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bare witnessing

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What’s the point of meditation? Where does it lead, what do I get from it? I thought it would help me relax, see things more clearly, become more ‘spiritual.’ But when I try to meditate, all I get is a bunch of thoughts and images: one long daydream. What’s the point of THAT?

I hear you! Don’t fret … you’re actually on the right track. Listen to what Ken Wilber has to say–he has investigated just about every approach to meditation and spiritual practice.

“When you practice meditation, one of the first things you realize is that your mind–and your life, for that matter–is dominated by largely subconscious verbal chatter. You are always talking to yourself. And so, as they start to meditate, people are stunned by how much junk starts running through their awareness. They find that thoughts, images, fantasies, notions, ideas, concepts virtually dominate their awareness. They realize that these notions have had a much more profound influence on their lives than they ever thought.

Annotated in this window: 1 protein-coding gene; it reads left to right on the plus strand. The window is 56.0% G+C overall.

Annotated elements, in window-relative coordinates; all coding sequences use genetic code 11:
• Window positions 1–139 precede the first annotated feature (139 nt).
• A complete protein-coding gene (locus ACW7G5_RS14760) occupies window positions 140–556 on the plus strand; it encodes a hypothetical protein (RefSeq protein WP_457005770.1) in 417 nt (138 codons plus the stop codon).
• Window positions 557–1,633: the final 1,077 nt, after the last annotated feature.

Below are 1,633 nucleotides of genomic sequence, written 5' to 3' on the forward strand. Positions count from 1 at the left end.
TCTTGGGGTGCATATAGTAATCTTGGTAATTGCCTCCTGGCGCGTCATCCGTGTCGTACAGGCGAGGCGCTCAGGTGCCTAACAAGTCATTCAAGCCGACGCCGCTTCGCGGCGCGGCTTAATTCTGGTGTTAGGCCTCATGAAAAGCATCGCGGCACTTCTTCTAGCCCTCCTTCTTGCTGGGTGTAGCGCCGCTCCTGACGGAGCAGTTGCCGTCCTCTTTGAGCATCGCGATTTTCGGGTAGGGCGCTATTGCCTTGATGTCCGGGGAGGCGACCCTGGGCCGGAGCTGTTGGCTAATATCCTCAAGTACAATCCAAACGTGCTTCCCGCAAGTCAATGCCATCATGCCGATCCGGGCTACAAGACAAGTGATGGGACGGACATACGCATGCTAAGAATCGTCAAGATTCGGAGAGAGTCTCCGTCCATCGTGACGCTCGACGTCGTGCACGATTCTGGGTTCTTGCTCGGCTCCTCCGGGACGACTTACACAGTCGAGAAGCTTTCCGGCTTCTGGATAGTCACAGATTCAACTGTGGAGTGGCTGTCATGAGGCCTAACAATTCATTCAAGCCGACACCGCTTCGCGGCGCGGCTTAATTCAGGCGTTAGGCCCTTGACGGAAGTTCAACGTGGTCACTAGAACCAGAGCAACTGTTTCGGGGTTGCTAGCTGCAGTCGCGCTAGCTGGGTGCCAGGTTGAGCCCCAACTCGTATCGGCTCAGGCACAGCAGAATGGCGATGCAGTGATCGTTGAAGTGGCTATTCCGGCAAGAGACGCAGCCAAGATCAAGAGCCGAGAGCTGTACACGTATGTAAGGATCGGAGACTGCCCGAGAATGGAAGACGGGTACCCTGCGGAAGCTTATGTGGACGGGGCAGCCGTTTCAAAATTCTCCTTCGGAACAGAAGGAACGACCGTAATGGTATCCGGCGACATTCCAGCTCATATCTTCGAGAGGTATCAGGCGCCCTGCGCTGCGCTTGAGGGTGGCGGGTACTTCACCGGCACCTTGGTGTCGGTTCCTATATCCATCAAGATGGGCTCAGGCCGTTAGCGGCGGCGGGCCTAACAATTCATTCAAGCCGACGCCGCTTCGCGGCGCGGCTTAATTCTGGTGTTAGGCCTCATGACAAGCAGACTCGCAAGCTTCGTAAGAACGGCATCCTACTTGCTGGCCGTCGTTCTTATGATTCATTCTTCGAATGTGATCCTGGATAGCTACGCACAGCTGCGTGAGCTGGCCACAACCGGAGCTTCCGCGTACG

“In any case, initial meditation experiences are like being at the movies. You sit and watch all these notions and fantasies parade by, in front of your awareness. But the whole point is that you’re finally becoming aware of them. You are looking at them impartially and without judgement. You just watch them go by, just as you watch clouds float by in the sky. They come, they go. No praise, no condemnation, no judgments, just “bare witnessing.” If you judge your thoughts, if you get caught up in them, then you can’t transcend them. You can’t find higher or subtler dimensions of your own being.

“So you sit in meditation, and you simply “witness” what is going on in your mind. You let the monkey mind do what it wants, and you simply watch.”

source: “Stages of meditation: an interview with Ken Wilber.” The Quest. Spring 1994, pp. 43-46. See also “monkey mind” post of Wednesday, October 21.


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